We’re having a thaw today. Which means it will probably freeze tonight and tomorrow morning there’ll be ice all over. Such is life in winter.
Yesterday I left Nerys in the den, sleeping on the desk chair, while I went to watch a show on TV. About 45 minutes later I came back. Nerys was in the chair, but there were little white baking-soda paw prints all over the desk and windowsill, and little kitty-prints in the dollhouse yard. Maybe she figured if she wiped all the baking soda off her feet, I wouldn’t figure out that she’d gone onto the table. Now I have to put down some more baking soda to cover up the paw prints.
The new crew arrived about twenty minutes after Michael got home from work yesterday. I was quite surprised to see Tim’s friend David coming first through the back door. “Hello,” he greeted me. “Did you miss me?”
“Desperately,” I said. “How did you guess?”
After that everybody pretty much came in all at once, and between them getting their coats and other gear off, the cats going crazy and Michael trying to make supper, it was a few minutes before I figured out exactly who had come. Dennis came over to give me a big hug first, and then Lenny emerged from behind a scarf. Next thing I knew, I was shaking hands with a guy I didn’t know, someone with short brown hair and brown eyes. “Hi, I’m David,” he told me. “I’m a friend of Ty’s; he told me I should drop by some time.”
I resisted the urge to comment on the latter part of that sentence. “Another David? How am I going to keep the two of you sorted out?”
“Oh, I’m the good-looking one,” he said with a smile.
I knew who that was without turning around. “Hey, ‘Toph. Comment ca va?”
“A good writer should know as near everything as possible. Naturally he will not. A great enough writer seems to be born with knowledge. But he really is not; he has only been born with the ability to learn in a quicker ratio to the passage of time than other men and without conscious application, and with an intelligence to accept or reject what is already presented as knowledge.”—Ernest Hemingway
“The most beautiful experience we can have is the mysterious. It is the fundamental emotion which stands at the cradle of true art and true science. Whoever does not know it and can no longer wonder, no longer marvel, is as good as dead, and his eyes are dimmed.”—Albert Einstein
“I know of no disease of the soul, but ignorance; not of the arts and sciences, but itself; yet relating to these, it is a pernicious evil: the darkener of man’s life, the disturber of his reason, and common confounder of the truth; with which a man goes groping in the dark, no otherwise than if he were blind … Think then what an evil it is; and what good the contrary.”—Ben Jonson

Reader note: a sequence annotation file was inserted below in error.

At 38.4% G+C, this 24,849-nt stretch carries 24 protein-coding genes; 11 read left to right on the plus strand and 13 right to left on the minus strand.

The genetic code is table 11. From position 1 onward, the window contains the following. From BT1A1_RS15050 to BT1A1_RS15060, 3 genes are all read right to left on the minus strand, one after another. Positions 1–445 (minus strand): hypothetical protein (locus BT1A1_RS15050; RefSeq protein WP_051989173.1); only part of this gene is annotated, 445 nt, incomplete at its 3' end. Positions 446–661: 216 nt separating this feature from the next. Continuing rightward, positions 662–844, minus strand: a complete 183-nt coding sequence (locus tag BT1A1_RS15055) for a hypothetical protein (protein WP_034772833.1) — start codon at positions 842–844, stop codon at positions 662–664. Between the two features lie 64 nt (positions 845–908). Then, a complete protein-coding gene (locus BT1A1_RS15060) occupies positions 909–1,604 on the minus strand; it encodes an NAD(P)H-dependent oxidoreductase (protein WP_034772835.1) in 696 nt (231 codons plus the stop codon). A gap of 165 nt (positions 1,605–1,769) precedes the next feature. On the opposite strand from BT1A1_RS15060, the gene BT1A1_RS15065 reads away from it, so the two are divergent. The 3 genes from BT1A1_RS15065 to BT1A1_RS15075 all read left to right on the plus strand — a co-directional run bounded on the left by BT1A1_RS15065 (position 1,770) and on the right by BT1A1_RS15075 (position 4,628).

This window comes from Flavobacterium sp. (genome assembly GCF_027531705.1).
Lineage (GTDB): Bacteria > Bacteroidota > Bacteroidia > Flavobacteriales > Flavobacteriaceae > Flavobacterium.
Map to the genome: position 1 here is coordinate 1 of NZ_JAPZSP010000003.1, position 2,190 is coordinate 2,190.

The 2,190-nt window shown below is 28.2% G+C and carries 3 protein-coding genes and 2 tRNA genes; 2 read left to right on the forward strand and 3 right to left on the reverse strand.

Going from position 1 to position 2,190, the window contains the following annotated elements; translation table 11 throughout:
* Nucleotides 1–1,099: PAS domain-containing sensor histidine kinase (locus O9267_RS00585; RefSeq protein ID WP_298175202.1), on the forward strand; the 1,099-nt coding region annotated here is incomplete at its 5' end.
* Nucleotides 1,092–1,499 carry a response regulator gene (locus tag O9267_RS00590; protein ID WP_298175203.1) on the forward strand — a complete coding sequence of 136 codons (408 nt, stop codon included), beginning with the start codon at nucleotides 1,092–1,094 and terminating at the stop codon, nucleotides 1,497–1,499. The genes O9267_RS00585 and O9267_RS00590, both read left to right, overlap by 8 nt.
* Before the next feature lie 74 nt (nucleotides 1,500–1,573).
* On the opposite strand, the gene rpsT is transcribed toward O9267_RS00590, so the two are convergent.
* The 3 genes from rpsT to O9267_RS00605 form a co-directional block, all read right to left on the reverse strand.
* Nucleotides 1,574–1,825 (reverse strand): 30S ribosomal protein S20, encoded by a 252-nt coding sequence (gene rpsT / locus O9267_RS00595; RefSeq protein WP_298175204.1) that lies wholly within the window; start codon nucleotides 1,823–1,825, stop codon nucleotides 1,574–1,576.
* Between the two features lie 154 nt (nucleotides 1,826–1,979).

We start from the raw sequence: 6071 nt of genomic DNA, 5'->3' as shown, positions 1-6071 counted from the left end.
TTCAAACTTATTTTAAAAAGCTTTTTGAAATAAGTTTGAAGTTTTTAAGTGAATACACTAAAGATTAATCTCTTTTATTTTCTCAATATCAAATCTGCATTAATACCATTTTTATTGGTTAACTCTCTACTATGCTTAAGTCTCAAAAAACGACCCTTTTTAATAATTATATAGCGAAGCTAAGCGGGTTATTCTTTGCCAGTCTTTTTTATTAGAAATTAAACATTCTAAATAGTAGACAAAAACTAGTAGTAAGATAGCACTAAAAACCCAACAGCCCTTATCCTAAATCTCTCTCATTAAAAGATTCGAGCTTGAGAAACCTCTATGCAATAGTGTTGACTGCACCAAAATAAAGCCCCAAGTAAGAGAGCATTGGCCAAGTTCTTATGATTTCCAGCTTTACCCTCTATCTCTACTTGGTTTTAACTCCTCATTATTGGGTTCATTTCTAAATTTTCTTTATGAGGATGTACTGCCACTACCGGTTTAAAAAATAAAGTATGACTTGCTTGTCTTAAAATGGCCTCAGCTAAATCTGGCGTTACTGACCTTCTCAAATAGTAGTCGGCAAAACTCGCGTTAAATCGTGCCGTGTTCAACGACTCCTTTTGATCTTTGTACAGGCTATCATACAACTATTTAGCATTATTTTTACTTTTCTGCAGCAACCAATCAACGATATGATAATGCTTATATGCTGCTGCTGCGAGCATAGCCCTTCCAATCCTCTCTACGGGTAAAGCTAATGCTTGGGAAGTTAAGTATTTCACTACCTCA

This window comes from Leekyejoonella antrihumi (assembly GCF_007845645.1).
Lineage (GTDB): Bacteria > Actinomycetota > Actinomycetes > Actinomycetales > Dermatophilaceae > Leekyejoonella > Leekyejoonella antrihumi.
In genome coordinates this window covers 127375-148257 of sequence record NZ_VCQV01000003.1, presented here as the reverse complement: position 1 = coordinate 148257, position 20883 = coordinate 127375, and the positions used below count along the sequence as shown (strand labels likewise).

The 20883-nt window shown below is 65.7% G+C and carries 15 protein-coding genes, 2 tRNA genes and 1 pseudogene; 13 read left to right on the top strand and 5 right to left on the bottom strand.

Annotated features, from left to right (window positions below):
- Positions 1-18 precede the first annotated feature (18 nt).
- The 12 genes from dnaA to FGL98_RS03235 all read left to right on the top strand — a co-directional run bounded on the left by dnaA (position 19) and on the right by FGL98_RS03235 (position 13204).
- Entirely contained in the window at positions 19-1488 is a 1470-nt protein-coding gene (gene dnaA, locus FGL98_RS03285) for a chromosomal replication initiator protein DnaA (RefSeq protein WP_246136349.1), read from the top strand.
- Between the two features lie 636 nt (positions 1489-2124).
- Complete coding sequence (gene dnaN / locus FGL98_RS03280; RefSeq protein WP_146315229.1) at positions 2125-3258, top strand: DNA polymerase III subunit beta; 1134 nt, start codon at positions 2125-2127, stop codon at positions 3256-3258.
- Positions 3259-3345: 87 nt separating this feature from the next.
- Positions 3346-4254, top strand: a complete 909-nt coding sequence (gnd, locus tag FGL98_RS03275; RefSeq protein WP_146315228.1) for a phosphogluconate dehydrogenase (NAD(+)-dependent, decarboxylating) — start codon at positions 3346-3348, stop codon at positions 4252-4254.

Reading: The Essential Tales and Poems of Edgar Allan Poe; Gulliver’s Travels by Jonathan Swift; The Hobbit by J.R.R. Tolkien
Last TV watched: “The Michael J. Fox Show”
Last movie watched: Ghostbusters II
So I spent some time reinstalling my Sims game. Then I spent hours downloading all my custom content from my Carbonite backup because I forgot to make a copy of it before uninstalling the game. Then I started the game and, lo and behold, the black rectangles are still following my Sims. Barry Flexor-Sharpe lost his for a few game hours last night, and there was a brief hope, but then it came back. So boo.
On Sunday I picked tomatoes, green beans, a cucumber and some of the cauliflower. The latter turned out to be a bit green yet. I’m hoping after it’s cooked that won’t make a big difference. I haven’t really looked at the garden since Sunday because it started raining yesterday afternoon and kept up for about 24 hours straight. And yes, my bedroom ceiling started leaking again. It woke me up at five this morning. The outside world is still looking rather grim right now.
I went to T2’s conferences last night. Somehow the only teachers I got to see were the ones who are giving her A’s and had only good things to say about her. I wanted to see her math teacher, but since I neglected to schedule a time with her (she was the only one of the teachers with scheduled conference times), I didn’t have a chance. I guess I should just be glad T2 got her math grade up from an F to a B.
Now the kids have Thursday and Friday off this week. The school calendar says it’s for conferences. But since there aren’t actually any conferences held on those days, I think they’re fibbing. What can you do to discipline a fibbing school district?
I started back to work on Prophet today. For now it’s just the reading/edit thing. I’m still finding awkward sentences here and there. I know, this isn’t the time to be fussy about editing, right? That’s what so many writers say: Finish it first, then edit. I’ve just never been able to do that. And I can’t see changing my work habits at my age.